“Obama’s chief problem in this campaign is that large numbers of voters still don’t know who he is. They are having trouble putting him into one of the categories they use to grasp those they have not met.
And now he has to define himself amid the phantasmagorical vapors of his own party: the ghosts of the Kerry campaign, the overshadowing magic of the Kennedys and the ego-opera that perpetually surrounds the Clintons.
Of course, the Obama campaign has been here before. Just about a year ago, Obama was stagnant in the polls. His supporters were nervous and full of advice. And in the crowning moment of his whole race, Obama shut them out. He turned his back on the universe of geniuses and stayed true to his core identity.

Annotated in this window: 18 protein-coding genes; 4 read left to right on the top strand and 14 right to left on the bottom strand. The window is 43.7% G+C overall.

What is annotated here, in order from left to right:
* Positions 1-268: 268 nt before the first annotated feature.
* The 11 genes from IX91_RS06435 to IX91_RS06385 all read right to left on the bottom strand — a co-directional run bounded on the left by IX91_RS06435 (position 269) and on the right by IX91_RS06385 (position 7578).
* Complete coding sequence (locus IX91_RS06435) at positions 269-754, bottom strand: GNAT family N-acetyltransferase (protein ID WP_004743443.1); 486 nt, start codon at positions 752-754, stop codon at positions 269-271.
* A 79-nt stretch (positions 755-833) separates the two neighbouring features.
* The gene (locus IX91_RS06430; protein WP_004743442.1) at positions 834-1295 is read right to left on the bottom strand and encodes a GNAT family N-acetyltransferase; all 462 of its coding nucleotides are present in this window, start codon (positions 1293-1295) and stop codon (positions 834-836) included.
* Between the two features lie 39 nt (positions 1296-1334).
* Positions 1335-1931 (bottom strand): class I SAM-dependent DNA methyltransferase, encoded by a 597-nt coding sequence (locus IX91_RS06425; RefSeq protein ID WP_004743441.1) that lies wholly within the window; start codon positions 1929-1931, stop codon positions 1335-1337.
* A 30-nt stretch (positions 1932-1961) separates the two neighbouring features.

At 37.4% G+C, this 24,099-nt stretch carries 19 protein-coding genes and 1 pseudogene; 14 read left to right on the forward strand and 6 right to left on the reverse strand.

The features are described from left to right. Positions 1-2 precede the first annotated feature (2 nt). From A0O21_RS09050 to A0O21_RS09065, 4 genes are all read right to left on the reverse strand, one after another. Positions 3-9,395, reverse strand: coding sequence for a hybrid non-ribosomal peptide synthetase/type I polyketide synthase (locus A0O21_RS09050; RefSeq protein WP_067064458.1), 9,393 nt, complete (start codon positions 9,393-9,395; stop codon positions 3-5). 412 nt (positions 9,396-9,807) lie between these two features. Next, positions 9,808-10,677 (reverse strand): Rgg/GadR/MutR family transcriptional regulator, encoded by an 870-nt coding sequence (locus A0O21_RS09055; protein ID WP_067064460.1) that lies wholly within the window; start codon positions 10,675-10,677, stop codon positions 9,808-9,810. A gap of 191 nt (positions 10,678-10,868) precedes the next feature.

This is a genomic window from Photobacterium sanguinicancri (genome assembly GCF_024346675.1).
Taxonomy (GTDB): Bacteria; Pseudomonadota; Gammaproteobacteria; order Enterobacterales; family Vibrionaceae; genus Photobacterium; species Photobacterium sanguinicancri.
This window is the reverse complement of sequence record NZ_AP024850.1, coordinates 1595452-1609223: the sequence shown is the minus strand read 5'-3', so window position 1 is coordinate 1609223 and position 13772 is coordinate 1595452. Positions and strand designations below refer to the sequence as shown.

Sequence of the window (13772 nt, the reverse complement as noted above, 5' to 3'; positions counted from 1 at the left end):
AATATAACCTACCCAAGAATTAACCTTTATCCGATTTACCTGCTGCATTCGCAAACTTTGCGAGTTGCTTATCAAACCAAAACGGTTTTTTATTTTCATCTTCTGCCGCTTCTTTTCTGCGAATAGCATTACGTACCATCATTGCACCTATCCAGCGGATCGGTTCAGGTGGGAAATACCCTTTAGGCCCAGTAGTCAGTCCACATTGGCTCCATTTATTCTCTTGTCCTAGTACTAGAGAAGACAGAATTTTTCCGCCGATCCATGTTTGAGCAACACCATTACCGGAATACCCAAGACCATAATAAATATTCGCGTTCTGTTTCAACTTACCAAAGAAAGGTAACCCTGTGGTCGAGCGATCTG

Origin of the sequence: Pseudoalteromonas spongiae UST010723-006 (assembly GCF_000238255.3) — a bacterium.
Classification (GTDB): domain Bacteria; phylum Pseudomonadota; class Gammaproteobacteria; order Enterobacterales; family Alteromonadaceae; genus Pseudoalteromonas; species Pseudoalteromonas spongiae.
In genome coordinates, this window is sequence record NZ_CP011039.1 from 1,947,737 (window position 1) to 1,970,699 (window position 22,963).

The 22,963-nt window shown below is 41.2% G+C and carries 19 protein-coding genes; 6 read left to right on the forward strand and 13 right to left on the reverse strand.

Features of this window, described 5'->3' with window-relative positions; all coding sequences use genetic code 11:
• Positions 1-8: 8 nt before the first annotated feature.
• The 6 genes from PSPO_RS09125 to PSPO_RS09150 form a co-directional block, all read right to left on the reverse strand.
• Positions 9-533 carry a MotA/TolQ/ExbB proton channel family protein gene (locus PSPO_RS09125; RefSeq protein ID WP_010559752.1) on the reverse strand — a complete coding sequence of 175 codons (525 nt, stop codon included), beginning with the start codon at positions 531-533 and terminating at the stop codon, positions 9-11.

At the core, Obama’s best message has always been this: He is unconnected with the tired old fights that constrict our politics. He is in tune with a new era. He has very little experience but a lot of potential. He does not have big achievements, but he is authentically the sort of person who emerges in a multicultural, globalized age. He is therefore naturally in step with the problems that will confront us in the years to come.”
I think David Brooks gets it right in this excerpt from his column in today’s New York Times (just as he did in an earlier column - click on the title above).